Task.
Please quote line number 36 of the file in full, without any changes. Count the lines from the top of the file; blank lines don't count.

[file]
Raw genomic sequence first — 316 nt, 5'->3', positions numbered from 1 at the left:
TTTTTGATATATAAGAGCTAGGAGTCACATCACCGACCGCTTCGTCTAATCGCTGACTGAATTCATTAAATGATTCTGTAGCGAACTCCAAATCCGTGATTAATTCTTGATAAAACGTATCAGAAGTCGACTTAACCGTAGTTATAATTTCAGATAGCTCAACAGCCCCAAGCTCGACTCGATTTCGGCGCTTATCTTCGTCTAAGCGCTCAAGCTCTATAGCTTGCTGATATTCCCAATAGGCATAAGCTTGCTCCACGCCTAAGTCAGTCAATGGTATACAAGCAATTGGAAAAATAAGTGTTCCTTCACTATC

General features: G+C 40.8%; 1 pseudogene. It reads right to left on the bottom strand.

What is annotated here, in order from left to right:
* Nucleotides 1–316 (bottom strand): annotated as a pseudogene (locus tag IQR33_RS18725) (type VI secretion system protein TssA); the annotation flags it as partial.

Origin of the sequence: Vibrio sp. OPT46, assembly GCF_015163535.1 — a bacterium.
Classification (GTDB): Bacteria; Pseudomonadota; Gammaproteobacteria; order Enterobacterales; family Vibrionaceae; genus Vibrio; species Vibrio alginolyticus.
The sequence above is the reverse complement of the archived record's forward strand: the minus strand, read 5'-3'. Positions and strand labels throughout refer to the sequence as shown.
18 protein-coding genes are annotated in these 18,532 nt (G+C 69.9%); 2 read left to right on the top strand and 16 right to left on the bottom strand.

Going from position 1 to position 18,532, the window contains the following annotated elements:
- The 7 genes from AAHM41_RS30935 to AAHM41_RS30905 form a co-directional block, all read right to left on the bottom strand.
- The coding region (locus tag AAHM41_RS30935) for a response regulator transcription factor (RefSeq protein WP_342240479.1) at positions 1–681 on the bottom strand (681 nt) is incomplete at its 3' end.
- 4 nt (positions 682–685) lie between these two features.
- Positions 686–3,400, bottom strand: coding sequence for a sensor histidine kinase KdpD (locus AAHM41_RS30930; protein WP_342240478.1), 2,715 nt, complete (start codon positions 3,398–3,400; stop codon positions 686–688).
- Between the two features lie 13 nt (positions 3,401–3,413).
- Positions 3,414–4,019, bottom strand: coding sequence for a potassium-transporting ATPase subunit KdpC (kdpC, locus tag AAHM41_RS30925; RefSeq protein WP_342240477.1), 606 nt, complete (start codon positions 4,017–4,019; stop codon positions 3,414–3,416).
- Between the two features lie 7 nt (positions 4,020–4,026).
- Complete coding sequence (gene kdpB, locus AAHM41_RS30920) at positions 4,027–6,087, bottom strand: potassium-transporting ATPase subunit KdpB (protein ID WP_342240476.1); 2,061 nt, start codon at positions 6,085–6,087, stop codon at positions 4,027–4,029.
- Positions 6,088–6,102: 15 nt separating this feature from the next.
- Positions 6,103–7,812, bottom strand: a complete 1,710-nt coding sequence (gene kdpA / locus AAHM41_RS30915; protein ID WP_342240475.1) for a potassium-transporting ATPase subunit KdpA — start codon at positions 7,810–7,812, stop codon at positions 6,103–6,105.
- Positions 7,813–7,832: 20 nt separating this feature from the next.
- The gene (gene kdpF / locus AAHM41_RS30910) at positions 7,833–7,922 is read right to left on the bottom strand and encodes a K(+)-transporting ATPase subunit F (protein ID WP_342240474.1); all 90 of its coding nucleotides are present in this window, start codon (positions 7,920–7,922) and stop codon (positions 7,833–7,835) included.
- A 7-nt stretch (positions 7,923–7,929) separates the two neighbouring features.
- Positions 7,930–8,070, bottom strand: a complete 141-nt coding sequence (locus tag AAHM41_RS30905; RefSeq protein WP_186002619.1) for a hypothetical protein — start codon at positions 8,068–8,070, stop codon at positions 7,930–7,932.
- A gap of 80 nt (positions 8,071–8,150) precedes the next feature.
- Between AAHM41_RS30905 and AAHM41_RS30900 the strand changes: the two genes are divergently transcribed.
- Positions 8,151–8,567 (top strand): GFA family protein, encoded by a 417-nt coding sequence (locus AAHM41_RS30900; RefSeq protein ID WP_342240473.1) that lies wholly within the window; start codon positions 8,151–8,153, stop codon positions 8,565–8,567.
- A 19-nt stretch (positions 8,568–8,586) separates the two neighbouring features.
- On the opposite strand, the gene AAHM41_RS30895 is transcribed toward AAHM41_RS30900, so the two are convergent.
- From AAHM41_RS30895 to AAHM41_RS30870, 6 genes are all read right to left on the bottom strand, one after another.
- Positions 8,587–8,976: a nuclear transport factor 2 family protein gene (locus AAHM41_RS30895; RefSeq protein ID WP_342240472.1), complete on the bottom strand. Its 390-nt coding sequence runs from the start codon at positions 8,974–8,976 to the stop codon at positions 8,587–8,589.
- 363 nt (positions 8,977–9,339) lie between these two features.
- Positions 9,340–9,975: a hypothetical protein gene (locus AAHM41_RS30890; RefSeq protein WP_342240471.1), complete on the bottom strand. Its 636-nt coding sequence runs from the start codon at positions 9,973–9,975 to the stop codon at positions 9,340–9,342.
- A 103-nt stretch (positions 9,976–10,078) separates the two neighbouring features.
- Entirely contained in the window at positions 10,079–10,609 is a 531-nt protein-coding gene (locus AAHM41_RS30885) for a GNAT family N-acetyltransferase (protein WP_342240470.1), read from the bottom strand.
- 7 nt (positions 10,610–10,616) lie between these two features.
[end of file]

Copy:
- 7 nt (positions 10,610–10,616) lie between these two features.